Recognizing the dependence of Great Britain on ocean communications, Germany launched an intense submarine campaign to bring the British to terms, and very nearly did so. Indiscriminate sinkings with accompanying loss of life led the United States into war.
After American entry, the outcome hinged upon maintaining a steady flow of troops and supplies across the ocean to the battlefields of France. A vast convoy system of merchant ships, destroyers, and cruisers went into operation and dramatically reduced ship losses. Naval aircraft, flying from European bases, aided in the antisubmarine effort including the bombing of Zeebrugge and Ostend. Large U. S. Navy minelayers laid some 60,000 mines in the great North Sea mine barrier designed to deny German submarines access to the open sea.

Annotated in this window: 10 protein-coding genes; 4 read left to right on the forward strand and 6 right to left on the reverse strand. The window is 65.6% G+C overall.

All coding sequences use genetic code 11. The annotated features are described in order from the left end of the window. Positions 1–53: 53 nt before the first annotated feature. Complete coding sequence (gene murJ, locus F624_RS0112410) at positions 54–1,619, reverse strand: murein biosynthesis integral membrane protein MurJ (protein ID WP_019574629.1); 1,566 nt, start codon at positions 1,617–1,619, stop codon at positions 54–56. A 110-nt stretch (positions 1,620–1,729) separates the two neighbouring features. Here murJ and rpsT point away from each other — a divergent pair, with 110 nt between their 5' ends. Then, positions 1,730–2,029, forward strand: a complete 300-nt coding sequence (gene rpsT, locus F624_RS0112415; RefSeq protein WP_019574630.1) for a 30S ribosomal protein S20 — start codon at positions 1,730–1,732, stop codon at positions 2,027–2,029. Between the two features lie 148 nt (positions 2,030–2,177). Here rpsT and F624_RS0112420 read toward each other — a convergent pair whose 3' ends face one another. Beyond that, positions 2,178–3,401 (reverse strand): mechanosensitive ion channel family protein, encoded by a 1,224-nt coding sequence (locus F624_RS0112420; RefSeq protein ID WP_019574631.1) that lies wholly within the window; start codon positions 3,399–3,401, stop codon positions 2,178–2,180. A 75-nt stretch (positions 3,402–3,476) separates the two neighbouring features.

A variety of craft were mobilized in opposition to U-boats which had deployed to the U.S. Atlantic coast. Escorted by destroyers, the Cruiser Transportation Force and the Naval Overseas Transportation Service participated in carrying over 2 million soldiers and 6.5 million tons of cargo to Europe.
Not one American soldier on his way to France was lost to submarine action. A division of U.S. battleships joined the British Grand Fleet in the North Sea to contain the German High Seas Fleet and thus prevent its contesting the control of the sea. In the Mediterranean, U.S. subchasers distinguished themselves in protecting allied ships from submarine attack. And U.S. naval elements fought ashore in France when 14-inch guns, mounted on railroad cars and served by seaman gunners, effectively bombarded enemy concentrations at long range.
In the final analysis, control of the sea approaches to Europe made victory possible.
1 Silver Star
1. Atlantic convoy operations
2. Western Atlantic operations
3. Operations in Northern European waters
4. Mediterranean operations
5. Operations on the European continent